Apple Silicon is now a thing, and it’s coming to iMac and MacBook machines in 2020 and beyond – but how much will these ARM-powered Macs cost?
In our post, which covers the PROS and CONS of Apple’s switch to using its own custom-built ARM chips, one of the things we highlighted as a positive for the switch was the price. Apple making its own chips, and not sourcing them from Intel, theoretically, could – in the medium to long term – lower the costs of building Macs.
And, as we all know: lower costs equal lower prices. Again, this is all theoretical right now, Apple could, of course, not change the pricing at all, keeping iMac and MacBook prices more or less identical to what they are now. But I am hopeful that the advent of Apple Silicon inside its Macs could, at some point, either this year or in the coming years, means lower prices for entry-level machines.
However, this might not be the case, according to well-respected analyst Ming Chi-Kuo. In a research note obtained by Apple Insider, Kuo says that Apple’s first run of Apple Silicon Macs might be more expensive than current models. How so? Apparently, there are design changes and supply aspects that have to be altered and this could result in higher costs for building the machines.
Apple Silicon MacBook Pro Price
This is speculation on Kuo’s part, obviously, but he does make a good point. Making big changes to anything requires recalibration, so the idea of costs increasing, even if it’s only at the beginning of Apple’s grand transition, does make sense. The next obvious question is how Apple plans on dealing with the increased cost? Will it absorb the cost or pass it onto the consumer?
More speculation, posing as a leak, from industry sources, claims that Apple’s first Apple Silicon MacBook Pro, due out before the end of the year, will retail for $1099 – down from $1299 for the x86 MacBook Pro.
That’s quite a saving, so if @komiya_kj’s predictions come true, whereby he claims the standard Apple Silicon MacBook will cost $799 and the MacBook Pro $1099, we could be looking at some of the cheapest MacBooks in years.
Again, this is just a leak – it’s not 100% legit. But one of the benefits of Apple using its own chips is that it can reduce its bill of materials by not having to source chipsets from Intel. It can also develop at its own pace, scale independently, and also release different machines for different price points.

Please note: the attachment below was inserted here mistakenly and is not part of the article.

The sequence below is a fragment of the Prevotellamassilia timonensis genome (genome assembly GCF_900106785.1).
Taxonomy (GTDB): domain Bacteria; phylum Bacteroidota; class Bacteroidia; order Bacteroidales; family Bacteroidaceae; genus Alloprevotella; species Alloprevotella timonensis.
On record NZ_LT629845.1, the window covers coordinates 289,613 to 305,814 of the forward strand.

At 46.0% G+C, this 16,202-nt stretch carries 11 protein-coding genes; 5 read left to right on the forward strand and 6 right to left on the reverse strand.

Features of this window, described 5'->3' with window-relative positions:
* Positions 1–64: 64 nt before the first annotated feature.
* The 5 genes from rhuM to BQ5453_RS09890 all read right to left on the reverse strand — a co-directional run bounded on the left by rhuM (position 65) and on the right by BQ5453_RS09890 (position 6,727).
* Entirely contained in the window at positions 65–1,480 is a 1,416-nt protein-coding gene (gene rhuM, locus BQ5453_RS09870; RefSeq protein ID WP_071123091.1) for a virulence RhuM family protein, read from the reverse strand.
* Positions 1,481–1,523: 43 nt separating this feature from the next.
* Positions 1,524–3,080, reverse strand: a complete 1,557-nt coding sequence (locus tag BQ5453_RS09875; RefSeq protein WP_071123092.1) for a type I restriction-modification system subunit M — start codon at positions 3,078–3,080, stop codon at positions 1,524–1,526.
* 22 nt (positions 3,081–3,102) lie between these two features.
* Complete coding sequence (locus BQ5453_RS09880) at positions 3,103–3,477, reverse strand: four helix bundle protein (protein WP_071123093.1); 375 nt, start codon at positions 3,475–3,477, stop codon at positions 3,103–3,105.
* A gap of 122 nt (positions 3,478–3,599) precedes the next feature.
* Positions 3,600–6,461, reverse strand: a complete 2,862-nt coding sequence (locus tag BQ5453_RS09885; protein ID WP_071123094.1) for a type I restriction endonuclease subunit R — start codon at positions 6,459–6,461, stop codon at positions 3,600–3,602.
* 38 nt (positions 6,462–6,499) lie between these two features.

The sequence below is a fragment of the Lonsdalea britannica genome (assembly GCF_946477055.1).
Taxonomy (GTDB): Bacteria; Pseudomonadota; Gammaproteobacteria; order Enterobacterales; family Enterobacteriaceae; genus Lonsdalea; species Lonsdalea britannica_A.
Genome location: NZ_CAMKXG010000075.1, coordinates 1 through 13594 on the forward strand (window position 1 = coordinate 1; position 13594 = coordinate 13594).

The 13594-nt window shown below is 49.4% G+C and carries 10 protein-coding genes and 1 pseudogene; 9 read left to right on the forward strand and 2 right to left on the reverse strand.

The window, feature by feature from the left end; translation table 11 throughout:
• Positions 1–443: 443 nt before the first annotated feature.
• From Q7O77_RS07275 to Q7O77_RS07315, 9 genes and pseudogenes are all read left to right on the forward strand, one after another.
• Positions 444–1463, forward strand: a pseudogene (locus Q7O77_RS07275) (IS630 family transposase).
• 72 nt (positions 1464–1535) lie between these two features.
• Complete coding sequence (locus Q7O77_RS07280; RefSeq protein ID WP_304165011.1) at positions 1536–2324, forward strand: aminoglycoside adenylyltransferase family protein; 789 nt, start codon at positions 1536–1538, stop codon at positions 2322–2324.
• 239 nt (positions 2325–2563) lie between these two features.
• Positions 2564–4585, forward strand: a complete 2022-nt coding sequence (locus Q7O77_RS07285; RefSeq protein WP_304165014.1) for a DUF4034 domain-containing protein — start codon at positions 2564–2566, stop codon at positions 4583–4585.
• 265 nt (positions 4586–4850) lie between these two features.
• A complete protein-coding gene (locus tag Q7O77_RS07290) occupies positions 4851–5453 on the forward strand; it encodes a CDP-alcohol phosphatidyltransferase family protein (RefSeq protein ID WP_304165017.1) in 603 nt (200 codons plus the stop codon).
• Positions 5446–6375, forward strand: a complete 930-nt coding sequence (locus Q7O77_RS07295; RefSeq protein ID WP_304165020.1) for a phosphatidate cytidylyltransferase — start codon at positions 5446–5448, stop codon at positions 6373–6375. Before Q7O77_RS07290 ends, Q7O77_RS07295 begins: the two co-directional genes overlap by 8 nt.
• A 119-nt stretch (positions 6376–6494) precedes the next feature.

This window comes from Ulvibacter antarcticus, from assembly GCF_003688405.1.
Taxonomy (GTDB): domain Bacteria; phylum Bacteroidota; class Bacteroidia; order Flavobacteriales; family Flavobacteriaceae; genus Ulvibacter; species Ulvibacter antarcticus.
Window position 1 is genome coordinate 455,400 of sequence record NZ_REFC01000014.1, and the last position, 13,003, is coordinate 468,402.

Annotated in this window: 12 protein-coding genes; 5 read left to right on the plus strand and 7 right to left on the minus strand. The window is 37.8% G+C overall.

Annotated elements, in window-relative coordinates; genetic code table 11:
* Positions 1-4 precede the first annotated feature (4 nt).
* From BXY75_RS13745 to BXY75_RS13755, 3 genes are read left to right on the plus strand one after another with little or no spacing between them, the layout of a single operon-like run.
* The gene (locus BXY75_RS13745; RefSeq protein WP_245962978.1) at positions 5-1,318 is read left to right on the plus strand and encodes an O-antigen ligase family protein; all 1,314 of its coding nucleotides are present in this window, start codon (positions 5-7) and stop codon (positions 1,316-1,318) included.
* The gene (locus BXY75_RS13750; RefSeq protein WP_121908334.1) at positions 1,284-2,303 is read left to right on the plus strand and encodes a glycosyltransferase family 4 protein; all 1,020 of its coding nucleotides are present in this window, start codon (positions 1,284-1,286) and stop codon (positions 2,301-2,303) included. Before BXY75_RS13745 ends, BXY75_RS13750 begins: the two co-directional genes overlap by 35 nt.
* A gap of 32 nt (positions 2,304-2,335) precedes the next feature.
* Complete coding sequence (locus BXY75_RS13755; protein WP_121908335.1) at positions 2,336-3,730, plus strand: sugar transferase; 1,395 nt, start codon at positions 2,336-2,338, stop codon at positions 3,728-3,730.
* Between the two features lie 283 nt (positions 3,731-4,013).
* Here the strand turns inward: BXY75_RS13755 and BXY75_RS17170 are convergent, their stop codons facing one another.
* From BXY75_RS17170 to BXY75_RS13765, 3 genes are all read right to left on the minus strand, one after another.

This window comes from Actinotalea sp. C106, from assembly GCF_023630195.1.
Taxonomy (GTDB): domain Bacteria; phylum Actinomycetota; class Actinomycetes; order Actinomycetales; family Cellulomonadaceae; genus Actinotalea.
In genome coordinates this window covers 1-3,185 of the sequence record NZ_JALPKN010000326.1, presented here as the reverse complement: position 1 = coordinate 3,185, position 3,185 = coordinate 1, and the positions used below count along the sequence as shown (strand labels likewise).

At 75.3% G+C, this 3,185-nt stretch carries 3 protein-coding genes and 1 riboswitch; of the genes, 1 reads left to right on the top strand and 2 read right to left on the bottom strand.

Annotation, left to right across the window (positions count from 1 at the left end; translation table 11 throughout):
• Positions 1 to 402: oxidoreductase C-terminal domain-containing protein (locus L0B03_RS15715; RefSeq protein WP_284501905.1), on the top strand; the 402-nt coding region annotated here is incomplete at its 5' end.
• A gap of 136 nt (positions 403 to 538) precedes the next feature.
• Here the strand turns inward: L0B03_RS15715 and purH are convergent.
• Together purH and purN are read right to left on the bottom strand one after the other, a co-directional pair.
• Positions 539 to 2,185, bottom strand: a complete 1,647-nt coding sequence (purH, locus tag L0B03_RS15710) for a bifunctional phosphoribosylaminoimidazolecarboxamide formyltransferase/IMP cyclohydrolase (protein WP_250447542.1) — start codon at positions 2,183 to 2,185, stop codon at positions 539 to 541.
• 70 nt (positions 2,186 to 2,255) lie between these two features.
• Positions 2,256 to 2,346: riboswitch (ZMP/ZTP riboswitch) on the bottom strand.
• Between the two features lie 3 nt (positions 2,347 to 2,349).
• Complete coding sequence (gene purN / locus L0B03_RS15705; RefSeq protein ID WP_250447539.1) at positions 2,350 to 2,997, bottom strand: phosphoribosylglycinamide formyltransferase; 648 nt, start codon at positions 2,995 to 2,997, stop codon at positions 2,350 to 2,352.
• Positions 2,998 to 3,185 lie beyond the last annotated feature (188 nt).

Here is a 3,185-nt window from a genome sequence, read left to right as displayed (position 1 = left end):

As of right now, no one knows the answer to this question. In the longer term, the idea of Apple Silicon Macs being cheaper than their Intel-powered counterparts does make sense. Apple will have absolute control over the development and implementation of its chips, allowing for quicker updates and faster-paced innovation. It no longer has to wait for Intel in order to start work on a new Mac format.
This opens up the potential for a whole new range of Macs, potentially lower-cost machines, the type of which we have not seen from Apple. Imagine Apple competing directly with Chromebooks? Or lower-cost Windows 10 machines? Imagine having a MacBook that costs $500 and works seamlessly with your iPhone and its apps? That’d be amazing, right? Well, this is now entirely possible.
What Will Be The First Apple Silicon Mac Released?
Apple hasn’t said anything about what type of Mac we can expect first. Tim Cook said Apple will release its first Mac powered by Apple Silicon before the close of the year. The general consensus seems to be that this will be some kind of MacBook – either an updated MacBook Air or potentially even a MacBook Pro model.
Kuo says Apple will also release a completely redesigned Apple Silicon-powered iMac that will feature an all-new, all-in-one design. The ARM-powered iMac will feature a 24in display and will likely launch sometime in 2021. There will also be an Intel version of the new iMac launched alongside it too.
Whatever happens, this is one of the most exciting things to happen to Mac since the switch from PowerPC many moons ago now.
I cannot wait to see what happens with this new line of ARM-powered MacBooks and iMacs.
Richard Goodwin has been working as a tech journalist for over 10 years. He is the editor and owner of KnowYourMobile.
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